Both parties should contemplate and discuss whether the prepayment premium will apply to an acceleration of the loan, the application of insurance proceeds or eminent domain proceeds to the principal balance of the loan, as well as any other "involuntary event" the parties can anticipate. Accordingly, in order to enforce a prepayment premium, the loan documents must clearly and unambiguously provide for the payment of the fee under such voluntary and involuntary circumstances.

Representations and Warranties

Generally, the representations and warranties section of a loan agreement includes statements that the borrower makes to the lender regarding such things as the borrower’s organizational status, financial status, compliance with laws, authority to borrow money, business and contractual restrictions, and other matters. Many of these representations and warranties are absolute, and the borrower’s counsel will request that they be qualified by a standard of materiality, reasonableness or knowledge, the theory being that the borrower should not be in default for a condition it did not know about or could not entirely control. While this may be a reasonable comment, many times the lender will not agree to this since the lender does not want to be in the position of arguing whether or not the borrower should have known about a condition or whether a condition was a “material” condition, especially when these issues generally only arise when there is a default under the loan agreement.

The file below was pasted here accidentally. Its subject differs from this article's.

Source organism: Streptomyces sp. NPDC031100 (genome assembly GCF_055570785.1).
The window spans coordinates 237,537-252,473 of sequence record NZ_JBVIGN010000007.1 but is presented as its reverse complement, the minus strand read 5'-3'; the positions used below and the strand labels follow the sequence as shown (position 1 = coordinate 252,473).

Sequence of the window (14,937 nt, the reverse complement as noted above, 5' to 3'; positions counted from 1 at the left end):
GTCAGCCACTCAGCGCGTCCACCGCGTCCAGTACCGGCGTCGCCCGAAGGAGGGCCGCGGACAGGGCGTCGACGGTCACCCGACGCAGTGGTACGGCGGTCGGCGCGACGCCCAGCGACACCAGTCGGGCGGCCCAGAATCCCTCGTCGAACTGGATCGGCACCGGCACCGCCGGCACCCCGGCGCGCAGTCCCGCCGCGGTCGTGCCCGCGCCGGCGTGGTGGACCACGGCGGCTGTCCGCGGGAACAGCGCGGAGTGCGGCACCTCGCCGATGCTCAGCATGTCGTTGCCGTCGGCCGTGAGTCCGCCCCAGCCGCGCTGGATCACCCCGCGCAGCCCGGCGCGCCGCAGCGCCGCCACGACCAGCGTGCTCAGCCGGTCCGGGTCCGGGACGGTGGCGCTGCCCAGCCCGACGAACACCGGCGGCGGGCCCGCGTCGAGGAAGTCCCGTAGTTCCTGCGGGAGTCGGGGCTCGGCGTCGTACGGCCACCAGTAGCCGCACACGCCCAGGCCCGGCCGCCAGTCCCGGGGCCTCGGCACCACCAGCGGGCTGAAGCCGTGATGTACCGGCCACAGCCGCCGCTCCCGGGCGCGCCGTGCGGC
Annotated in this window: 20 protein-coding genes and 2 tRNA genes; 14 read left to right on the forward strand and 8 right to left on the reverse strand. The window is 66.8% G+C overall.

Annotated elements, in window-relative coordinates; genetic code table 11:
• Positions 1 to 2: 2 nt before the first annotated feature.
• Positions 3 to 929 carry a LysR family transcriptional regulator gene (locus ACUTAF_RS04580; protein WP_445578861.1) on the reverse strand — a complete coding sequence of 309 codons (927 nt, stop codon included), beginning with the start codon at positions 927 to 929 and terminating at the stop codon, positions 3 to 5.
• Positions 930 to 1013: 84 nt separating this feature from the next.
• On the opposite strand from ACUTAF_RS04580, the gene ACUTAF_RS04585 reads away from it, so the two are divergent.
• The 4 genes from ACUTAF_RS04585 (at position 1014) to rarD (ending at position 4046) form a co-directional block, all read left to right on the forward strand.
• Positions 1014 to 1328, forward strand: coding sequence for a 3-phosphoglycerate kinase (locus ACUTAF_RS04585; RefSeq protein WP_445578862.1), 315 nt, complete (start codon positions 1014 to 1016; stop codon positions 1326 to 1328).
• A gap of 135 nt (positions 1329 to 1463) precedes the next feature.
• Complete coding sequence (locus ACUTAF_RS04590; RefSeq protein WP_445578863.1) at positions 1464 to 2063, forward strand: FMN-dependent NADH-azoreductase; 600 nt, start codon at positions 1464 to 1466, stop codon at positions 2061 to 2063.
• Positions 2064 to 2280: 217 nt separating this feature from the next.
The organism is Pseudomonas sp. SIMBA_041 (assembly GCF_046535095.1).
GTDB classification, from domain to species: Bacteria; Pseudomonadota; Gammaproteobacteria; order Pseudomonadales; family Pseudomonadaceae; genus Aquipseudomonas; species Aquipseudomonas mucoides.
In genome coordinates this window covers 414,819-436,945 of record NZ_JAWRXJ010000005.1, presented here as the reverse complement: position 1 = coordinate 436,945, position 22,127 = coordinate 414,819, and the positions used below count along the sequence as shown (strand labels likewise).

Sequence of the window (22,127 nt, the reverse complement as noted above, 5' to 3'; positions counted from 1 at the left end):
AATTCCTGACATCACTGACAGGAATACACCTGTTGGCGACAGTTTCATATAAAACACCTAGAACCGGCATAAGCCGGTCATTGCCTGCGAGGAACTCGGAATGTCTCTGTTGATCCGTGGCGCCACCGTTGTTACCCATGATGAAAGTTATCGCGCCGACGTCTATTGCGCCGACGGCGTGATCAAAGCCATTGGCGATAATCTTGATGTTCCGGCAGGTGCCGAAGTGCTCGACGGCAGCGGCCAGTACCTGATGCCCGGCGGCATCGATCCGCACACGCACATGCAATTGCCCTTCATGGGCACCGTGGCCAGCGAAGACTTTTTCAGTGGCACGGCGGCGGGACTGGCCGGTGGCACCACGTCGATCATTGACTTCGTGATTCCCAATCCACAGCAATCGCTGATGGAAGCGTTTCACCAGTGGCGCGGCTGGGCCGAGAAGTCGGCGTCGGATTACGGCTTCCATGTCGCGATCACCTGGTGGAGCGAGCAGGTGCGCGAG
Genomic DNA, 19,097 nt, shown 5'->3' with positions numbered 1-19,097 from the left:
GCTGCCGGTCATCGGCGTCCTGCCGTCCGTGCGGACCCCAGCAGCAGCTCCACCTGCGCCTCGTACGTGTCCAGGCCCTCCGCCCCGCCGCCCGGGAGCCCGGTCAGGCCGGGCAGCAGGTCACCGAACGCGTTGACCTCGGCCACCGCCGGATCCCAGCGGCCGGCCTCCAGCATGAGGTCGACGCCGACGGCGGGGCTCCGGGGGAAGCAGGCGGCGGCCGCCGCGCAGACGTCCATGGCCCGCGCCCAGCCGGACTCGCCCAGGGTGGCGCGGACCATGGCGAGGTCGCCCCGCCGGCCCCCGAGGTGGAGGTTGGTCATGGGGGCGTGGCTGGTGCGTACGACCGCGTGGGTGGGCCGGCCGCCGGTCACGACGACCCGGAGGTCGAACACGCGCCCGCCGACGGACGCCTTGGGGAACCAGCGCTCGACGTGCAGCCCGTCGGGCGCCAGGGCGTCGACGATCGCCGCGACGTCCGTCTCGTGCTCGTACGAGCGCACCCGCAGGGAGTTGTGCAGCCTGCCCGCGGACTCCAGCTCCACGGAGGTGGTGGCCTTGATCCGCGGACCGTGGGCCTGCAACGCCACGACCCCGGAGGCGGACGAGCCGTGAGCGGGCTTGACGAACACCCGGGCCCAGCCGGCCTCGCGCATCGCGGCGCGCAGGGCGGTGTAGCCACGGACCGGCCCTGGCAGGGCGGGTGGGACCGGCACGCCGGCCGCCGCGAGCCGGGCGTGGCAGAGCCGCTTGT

Defaults

The event of default section is often the most negotiated section in a loan agreement. Events of default typically include a payment default, covenant defaults, breaches of representations and warranties, and bankruptcy default. The borrower will generally request a grace period or notice and cure periods or longer grace periods and notice and cure periods than originally provided. Generally, lenders are hesitant to agree to lengthy notice and cure periods since the borrower will likely have notice of a problem before the lender.